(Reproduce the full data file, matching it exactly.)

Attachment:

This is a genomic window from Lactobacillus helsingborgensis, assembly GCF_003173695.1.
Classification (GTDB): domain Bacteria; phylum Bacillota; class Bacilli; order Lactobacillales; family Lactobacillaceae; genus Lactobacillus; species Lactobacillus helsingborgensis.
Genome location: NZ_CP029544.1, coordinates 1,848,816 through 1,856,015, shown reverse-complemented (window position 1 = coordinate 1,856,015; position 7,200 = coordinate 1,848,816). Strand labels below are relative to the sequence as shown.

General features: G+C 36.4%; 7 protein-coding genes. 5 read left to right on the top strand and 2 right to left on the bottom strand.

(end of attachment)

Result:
This is a genomic window from Lactobacillus helsingborgensis, assembly GCF_003173695.1.
Classification (GTDB): domain Bacteria; phylum Bacillota; class Bacilli; order Lactobacillales; family Lactobacillaceae; genus Lactobacillus; species Lactobacillus helsingborgensis.
Genome location: NZ_CP029544.1, coordinates 1,848,816 through 1,856,015, shown reverse-complemented (window position 1 = coordinate 1,856,015; position 7,200 = coordinate 1,848,816). Strand labels below are relative to the sequence as shown.

General features: G+C 36.4%; 7 protein-coding genes. 5 read left to right on the top strand and 2 right to left on the bottom strand.